On March 15, 2019, I took my maiden blogging voyage, not knowing what I was doing. I’d hardly classify myself as an expert, but I have a lot better idea of what I’m doing now than when I started. What began as an experiment to see if I could set up a blog has taken me on a three-year journey.
People start blogs for all sorts of reasons. For many, it’s an opportunity to grow their business. For me, it was as simple as having a place to exchange ideas and thoughts with people who enjoy writing and conversation. Other forms of social media like Facebook, Twitter, and Instagram are fine and serve their specific purposes, but I find far fewer trolls lurking about on blogs. I see blogging as a model to society about how we should treat one another with respect and dignity.
One of the most pleasant things I’ve found since I started blogging is all the friendships I’ve made with people, not only across America but in different parts of the globe. WordPress tells me I’ve had views from people in 97 countries since I started. (I’m somewhat skeptical there have been that many.) Remarkably, I’ve not had one view from Russia during that time. That statistic alone makes me appreciate freedom of speech.
After starting a blog, we quickly learn our “followers” list is an artificial number. Some follow with no intention of ever revisiting our blogs. My best guess is they follow with the hope that we’ll turn around and do the same. As one quickly learns, that isn’t humanly possible. If I follow your blog, please take that as a compliment because that means I think it’s worth spending part of my day with you.
The people who respond to my posts are far more important to me than raw numbers. I enjoy conversing with people, whether it be in person or online. Many writers tend to be introverted, and while I like my privacy, I’m an extroverted person. The pandemic has been challenging to everyone, but I think it’s tougher on guys like me who enjoy being around others.
I organize a monthly retirement lunch with my retired colleagues. I’ve missed not being able to gather with friends. I’m hoping to get that off the ground again next month as we seem to be in a much better place with Covid.
Whatever your interests, it’s likely other bloggers share your passions. It’s just a matter of finding them because they’re out there. I’ve learned to be more selective about the blogs that I follow. Here is my unofficial list of qualities that I look for on a blog:
- Engaging content I like bloggers who write about new and fresh topics. Writing about things that everyone else is doing gets stale quickly. It’s a similar comment I’ve read several times from literary agents as I begin to explore the world of publishing. What makes your story or blog unique?
- Thought-provoking material Similar to the first, these writers bring up interesting angles and have intriguing ideas that get me to think and often lead to lengthy responses. These are the bloggers I am excited to see a notification from in my in-box because I know it will be worth time well-spent reading their articles.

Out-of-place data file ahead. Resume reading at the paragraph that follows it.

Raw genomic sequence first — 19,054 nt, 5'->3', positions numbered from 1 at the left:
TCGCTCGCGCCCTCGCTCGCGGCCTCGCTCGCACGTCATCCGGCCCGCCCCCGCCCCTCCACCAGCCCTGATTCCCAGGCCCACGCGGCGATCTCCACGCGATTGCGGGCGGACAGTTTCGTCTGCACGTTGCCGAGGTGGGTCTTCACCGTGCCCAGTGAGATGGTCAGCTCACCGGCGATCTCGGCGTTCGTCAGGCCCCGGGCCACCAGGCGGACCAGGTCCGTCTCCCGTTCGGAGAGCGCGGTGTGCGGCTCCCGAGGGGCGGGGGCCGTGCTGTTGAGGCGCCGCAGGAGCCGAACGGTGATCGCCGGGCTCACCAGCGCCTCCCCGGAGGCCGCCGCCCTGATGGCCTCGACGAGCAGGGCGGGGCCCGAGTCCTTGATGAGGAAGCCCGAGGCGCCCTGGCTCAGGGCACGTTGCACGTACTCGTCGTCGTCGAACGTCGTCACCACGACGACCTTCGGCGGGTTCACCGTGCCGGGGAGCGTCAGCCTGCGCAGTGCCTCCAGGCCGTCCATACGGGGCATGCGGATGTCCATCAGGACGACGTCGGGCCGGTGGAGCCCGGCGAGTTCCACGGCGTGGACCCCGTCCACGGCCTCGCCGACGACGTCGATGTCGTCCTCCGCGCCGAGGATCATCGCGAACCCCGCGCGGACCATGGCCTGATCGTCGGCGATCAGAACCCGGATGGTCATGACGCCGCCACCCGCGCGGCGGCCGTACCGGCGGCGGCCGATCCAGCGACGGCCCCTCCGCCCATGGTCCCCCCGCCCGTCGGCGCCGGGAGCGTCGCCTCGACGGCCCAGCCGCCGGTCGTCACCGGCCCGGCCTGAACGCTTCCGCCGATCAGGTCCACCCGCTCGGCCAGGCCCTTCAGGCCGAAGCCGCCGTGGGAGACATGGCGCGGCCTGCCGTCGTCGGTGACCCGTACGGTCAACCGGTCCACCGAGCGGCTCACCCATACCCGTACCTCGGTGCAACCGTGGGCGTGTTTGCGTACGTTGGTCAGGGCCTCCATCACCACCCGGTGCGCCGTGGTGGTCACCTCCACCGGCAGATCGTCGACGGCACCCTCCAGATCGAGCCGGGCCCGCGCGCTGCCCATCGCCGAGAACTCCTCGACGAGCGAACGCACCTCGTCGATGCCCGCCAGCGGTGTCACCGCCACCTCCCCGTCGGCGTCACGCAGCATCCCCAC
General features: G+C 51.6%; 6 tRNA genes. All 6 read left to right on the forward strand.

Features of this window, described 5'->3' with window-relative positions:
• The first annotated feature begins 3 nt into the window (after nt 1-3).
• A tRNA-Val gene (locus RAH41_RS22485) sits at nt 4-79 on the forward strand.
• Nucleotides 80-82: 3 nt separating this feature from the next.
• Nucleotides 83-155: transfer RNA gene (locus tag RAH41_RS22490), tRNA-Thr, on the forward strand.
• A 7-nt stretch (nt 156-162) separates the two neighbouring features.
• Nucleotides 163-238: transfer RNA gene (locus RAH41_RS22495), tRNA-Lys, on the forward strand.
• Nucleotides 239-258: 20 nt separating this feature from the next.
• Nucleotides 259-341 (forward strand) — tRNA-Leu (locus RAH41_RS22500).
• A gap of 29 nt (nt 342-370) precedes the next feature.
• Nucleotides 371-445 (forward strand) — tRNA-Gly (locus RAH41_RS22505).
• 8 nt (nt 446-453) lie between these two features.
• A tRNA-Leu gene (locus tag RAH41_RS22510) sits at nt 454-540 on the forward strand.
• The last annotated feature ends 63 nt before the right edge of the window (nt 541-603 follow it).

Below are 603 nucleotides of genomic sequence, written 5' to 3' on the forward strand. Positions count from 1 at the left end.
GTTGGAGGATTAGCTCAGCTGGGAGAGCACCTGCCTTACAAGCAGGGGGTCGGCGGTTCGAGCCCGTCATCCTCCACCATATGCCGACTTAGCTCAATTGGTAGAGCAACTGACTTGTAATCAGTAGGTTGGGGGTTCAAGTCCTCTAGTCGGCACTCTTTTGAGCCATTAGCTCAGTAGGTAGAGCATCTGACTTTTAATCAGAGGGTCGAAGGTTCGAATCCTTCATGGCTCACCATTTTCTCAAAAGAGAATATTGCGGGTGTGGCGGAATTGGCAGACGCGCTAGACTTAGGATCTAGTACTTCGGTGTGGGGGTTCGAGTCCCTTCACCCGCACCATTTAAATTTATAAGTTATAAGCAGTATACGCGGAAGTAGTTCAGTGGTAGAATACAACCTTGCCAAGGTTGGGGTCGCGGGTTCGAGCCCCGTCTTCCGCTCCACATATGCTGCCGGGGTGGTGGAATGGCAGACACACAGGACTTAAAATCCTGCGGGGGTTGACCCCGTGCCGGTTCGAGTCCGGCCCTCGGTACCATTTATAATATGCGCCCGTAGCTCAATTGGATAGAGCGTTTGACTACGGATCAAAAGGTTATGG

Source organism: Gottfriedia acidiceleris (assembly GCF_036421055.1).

- Humor Laughter is part of my day. One of the qualities I find most appealing is a good sense of humor. It’s a common denominator in many of my closest friends. Part of that quality involves the ability not to take oneself so seriously and to be able to laugh at ourselves. Many studies show that laughter is healthy for us, but I already know that from my own experiences. Laughter takes our stress away, and what could be better for our physical and mental health than that? If you can make me laugh, there’s a good chance I’m going to be a regular on your blog. Even in a serious piece, there are often opportunities to inject humor.
- Make me feel something Writers/bloggers must make me experience emotion when reading their material. If I finish a book or blog post and feel nothing, the writer has missed the mark with me. I want to identify with the writer or main characters in some way. These emotions can range, but I want to feel empathy, happiness, sadness, surprise, interest, awe, amusement, joy, admiration, or excitement through their words. We connect with people through human emotions, and writing is one way to do that.
- An environment that fosters kindness The people I avoid in my daily life seem to always be in the center of drama. It’s almost as if they aren’t happy unless they are stirring the pot or fighting with someone. That’s not the way I want to go through life. Fortunately, most blogs are ones where people respectfully exchange their thoughts. One of my favorite sayings is “Let’s agree to disagree,”—the notion that we may not share the same opinion, but we respect the rights of each other to have different beliefs. I am usually on Facebook a few minutes most days, but nothing turns me off quicker than those who resort to name-calling and insults with anyone who disagrees with their opinions. We have a responsibility to be respectful toward others because our children watch and learn from us all the time. If someone takes the time to leave a comment, it’s important to acknowledge their thoughts, even if we disagree.
I have no idea if I’ll still be here next year (that’s the plan), but I want to thank all of you for three wonderful years.